The government needs to show more concern about the cultural development of people in rural areas. Based on the education principle, there are different methods that may improve the cultural standard of rural people.
With the rapid development of technology, mobile phones are already popular in rural areas, and some schools and households even have access to the Internet. The government can take advantage of this and send a scientific message to farmers every day. The farmers also can search for knowledge they want on the Internet. Cadres or Party members from the local government can spend some time every year to spread culture and knowledge to rural areas.
One thing the government is already doing to educate the rural population is a reading program, which has set up 92,000 libraries in rural areas as of June last year. The central government also has allocated an additional 1.4 billion yuan to build more. But that is only a drop in the ocean when distributed to millions of Chinese farmers.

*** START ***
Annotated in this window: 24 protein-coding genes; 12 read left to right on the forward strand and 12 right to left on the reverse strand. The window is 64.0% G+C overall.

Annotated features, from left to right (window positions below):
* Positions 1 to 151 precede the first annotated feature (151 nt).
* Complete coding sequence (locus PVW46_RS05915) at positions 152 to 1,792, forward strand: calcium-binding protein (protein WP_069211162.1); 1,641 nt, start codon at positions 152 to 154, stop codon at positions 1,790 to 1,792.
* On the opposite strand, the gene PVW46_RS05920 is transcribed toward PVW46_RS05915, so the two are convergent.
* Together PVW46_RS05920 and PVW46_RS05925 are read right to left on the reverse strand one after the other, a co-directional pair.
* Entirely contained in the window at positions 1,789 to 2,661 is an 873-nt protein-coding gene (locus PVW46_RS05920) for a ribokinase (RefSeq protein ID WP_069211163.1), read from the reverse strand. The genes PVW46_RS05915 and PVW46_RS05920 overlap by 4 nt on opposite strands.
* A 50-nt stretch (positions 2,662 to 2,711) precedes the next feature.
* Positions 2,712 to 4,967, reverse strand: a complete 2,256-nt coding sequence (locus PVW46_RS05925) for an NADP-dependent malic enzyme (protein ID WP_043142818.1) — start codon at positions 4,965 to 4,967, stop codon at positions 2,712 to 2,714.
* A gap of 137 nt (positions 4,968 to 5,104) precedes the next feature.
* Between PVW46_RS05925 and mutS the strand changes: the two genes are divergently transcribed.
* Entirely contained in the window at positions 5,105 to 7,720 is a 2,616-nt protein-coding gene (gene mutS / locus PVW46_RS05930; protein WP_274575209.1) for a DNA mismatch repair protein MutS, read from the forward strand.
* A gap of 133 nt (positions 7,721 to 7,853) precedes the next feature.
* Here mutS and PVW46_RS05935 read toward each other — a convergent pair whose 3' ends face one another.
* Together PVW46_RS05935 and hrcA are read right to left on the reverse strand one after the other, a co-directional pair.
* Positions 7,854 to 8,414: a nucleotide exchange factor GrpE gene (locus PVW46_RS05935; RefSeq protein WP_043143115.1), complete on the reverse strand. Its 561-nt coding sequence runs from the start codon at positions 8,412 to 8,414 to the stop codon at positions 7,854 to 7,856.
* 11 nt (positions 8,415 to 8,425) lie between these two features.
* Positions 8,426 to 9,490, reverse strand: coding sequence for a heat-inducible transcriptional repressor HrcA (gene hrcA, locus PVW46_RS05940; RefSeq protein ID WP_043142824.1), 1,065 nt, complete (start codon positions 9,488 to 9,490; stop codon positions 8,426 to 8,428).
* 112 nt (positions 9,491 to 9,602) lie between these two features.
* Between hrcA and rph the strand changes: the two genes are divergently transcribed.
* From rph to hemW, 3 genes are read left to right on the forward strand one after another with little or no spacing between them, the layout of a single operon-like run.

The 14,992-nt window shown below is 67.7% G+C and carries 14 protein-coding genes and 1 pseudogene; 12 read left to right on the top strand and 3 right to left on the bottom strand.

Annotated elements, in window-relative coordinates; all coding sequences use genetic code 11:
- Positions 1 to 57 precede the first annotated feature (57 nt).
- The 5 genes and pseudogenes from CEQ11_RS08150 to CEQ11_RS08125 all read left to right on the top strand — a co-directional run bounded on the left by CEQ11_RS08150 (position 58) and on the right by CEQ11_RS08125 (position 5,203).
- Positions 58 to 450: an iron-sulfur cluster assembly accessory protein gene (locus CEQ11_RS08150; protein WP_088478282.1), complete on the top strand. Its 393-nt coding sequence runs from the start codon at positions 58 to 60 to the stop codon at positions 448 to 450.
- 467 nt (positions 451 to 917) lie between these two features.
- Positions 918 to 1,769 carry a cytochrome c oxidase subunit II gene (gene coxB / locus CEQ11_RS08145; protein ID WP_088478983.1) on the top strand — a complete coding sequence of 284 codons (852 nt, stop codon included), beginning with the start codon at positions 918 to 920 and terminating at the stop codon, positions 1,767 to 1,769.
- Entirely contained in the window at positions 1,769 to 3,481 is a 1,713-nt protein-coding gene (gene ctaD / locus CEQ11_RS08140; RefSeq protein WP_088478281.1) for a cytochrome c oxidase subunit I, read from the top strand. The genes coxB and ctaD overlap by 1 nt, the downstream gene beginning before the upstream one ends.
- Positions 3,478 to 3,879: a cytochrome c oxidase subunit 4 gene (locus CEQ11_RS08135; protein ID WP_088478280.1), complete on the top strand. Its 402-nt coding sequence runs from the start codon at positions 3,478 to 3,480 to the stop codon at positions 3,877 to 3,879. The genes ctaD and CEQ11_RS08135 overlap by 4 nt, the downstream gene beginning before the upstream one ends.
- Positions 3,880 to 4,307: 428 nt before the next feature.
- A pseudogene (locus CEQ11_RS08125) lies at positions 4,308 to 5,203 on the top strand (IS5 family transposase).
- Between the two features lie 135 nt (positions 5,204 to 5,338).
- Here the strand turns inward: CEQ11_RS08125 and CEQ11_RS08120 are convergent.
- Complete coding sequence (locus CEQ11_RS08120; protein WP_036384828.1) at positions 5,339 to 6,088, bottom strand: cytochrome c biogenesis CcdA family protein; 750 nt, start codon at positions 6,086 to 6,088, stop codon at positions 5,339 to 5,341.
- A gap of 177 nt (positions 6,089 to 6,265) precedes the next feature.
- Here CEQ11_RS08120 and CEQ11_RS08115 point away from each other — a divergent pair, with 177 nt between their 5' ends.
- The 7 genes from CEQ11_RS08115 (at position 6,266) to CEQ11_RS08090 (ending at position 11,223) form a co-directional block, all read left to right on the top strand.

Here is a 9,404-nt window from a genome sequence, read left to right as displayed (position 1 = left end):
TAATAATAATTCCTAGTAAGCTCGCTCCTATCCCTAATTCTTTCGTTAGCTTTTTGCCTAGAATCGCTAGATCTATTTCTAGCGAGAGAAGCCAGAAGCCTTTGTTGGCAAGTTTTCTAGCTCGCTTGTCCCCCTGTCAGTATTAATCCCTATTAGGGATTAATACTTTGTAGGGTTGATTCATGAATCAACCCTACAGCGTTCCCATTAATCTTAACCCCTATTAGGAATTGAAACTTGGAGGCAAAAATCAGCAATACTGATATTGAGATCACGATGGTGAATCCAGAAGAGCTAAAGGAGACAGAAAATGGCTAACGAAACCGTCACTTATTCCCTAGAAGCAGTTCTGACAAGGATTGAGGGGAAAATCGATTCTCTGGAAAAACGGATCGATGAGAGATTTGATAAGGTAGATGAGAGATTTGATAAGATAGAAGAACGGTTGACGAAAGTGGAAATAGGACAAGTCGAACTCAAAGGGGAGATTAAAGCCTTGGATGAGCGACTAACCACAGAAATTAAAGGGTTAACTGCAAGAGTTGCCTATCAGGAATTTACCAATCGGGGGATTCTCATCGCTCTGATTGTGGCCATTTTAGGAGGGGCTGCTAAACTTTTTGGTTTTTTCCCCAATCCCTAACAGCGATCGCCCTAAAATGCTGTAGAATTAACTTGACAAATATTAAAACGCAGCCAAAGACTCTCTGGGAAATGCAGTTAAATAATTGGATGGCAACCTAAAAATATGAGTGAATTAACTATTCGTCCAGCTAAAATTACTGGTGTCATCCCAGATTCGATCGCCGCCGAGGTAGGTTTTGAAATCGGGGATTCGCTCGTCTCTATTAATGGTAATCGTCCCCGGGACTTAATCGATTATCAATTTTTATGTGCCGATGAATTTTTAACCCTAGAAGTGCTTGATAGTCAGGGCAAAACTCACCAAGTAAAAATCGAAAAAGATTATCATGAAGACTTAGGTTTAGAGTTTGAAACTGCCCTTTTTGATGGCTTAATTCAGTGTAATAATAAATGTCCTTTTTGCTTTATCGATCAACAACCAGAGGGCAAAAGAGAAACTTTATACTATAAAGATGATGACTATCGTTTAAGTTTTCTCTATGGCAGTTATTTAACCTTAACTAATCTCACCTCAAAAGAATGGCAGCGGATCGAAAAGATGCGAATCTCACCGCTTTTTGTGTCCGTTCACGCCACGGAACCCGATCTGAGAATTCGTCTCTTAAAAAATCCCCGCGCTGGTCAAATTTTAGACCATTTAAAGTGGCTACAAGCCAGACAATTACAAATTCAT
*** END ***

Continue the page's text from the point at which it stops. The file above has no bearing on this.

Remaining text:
Although China has developed quickly over the last 30 years, the number of books per person in rural areas is very low. Excluding textbooks for children, rural people get 0.1 book a year – or one book for every 10 people. In the west, some families haven't gotten a single book in the last decade.
Through the reading program, rural people can improve their cultural competence and contribute to China's sustainable development. The project also shows the concern our central government has for the grassroots.
But this program should continue improving its efficiency as much as possible. Although a large number of books were sent to rural areas, we still don't know what the people there are interested in or what their needs are. Initial curiosity will fade if the libraries can't meet the needs and requirements of farmers. To solve this problem, the government can let them choose or buy their own books.
Beyond giving out books, people in rural areas need instructors who can teach them how to read and choose books. College students who are returning home for the holidays, local teachers or young people can become the instructors or volunteers to help farmers with little knowledge.
(This post was first published in Chinese on Jan. 5, 2009, and translated by Ma Yujia.)